Tributes have been paid to Thomas Ryan, one of Ireland's oldest working artists, and former President of the Royal Hibernian Academy, who has died. He was 92.

A native of Limerick, he was born in St Joseph Street in the city and grew up in Limerick's Georgian quarter.

He trained at the Limerick School of Art and later won a scholarship to the National College of Art in the 1940s where he was taught by the well known artists Sean Keating and Maurice MacGonigal.

Thomas Ryan had painted many portraits of presidents and taoisigh as well as members of the clergy, university presidents, alongside many historical scenes, landscapes, and still life.

One of his most famous paintings is 'The GPO 1916’ an interior scene of the fighting and wounded at the GPO during the Rising which he painted in 1966 to commemorate the event's 50th anniversary.

It hung in the Dáil for 20 years and is one of the few national paintings of this major historical event.

Many of his friends posed as the soldiers and his wife Mary posed as the nurse in the famous scene. Despite its historical significance, it was never sold and remained in his ownership.

He was made a Freeman of Limerick in 2007 and held an honorary doctorate from the University of Limerick.

He was an honorary member of the Royal Academy in London, and the Royal Scottish academy in Edinburgh and a founding member of the European Council of the National Academies of Fine art in Madrid.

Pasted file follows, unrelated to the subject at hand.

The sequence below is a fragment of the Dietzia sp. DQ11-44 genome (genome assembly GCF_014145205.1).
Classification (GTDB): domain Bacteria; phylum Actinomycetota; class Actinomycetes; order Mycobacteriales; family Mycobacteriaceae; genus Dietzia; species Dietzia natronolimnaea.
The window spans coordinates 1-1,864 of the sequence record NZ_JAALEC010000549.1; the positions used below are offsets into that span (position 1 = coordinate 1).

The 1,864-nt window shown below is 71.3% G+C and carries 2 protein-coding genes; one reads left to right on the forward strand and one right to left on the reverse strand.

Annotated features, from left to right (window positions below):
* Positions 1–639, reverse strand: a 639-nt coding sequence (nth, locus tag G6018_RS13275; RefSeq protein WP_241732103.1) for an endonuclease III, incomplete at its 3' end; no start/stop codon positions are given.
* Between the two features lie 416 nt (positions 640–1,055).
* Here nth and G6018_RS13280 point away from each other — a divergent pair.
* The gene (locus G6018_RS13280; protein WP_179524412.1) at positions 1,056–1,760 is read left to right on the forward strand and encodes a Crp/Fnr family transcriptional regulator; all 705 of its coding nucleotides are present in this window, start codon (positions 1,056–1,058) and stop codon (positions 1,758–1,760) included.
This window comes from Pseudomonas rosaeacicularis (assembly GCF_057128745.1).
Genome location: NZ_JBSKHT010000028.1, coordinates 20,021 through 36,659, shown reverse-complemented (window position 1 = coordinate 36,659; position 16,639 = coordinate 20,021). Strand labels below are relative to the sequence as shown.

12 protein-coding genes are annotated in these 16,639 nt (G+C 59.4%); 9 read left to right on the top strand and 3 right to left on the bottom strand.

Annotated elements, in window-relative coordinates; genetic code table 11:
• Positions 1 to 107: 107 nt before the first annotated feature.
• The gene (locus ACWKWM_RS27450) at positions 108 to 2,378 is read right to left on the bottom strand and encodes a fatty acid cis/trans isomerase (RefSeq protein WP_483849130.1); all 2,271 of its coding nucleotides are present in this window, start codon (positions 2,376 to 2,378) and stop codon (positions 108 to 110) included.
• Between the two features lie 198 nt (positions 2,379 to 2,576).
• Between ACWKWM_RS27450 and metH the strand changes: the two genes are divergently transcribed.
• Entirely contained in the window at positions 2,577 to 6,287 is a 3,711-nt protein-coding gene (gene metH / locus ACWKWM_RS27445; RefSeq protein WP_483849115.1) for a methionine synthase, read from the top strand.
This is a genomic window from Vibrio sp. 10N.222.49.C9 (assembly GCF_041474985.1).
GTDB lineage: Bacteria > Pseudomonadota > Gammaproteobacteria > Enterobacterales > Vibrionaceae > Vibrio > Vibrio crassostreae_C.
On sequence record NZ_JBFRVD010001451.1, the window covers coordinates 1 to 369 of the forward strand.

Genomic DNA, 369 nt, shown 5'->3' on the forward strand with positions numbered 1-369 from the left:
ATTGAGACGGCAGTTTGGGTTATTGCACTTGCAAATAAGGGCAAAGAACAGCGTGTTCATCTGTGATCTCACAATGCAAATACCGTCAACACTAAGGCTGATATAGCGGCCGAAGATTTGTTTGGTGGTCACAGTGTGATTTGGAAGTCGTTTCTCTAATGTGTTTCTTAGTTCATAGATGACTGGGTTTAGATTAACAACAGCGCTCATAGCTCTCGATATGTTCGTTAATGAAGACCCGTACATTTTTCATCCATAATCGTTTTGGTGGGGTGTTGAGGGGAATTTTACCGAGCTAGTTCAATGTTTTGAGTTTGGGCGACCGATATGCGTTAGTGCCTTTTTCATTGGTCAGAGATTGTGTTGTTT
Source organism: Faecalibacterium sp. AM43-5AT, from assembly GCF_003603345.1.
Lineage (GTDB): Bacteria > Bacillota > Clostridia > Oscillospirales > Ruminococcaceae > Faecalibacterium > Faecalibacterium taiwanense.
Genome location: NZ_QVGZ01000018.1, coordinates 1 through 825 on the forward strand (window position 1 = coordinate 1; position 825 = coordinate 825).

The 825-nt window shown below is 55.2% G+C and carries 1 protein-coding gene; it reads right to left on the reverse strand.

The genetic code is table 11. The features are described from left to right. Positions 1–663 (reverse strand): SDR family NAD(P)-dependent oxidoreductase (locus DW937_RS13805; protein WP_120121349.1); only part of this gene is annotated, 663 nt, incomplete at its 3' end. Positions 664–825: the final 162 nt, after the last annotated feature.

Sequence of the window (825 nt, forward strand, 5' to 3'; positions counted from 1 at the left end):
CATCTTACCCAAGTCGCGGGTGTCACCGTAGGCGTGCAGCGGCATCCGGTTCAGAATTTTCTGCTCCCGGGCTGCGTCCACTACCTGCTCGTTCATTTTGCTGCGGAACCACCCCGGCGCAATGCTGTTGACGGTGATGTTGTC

One of his last exhibitions was at the People's Museum of Limerick in November 2019 when 40 of his paintings, including ‘The GPO 1916’, covering his work across seven decades, went on display.

Paying tribute today, Mayor of Limerick Daniel Butler described him as one of Ireland’s most significant artists who had an extraordinary talent, and had a life long attachment to the city of Limerick, of which he was extremely proud.

Born in 1929, Thomas Ryan first exhibited at the RHA in 1957 and became an associate member in 1968.

He was elected President of the RHA in 1982 and served until 1992. He also served as President of the United Arts Club.

While he grew up in Limerick, his home for much of his working life was in Ashbourne, Co Meath.

He is survived by his wife Mary, their children Pearse, John, Ann, Myles, Eavan, and Aengus and 16 grandchildren.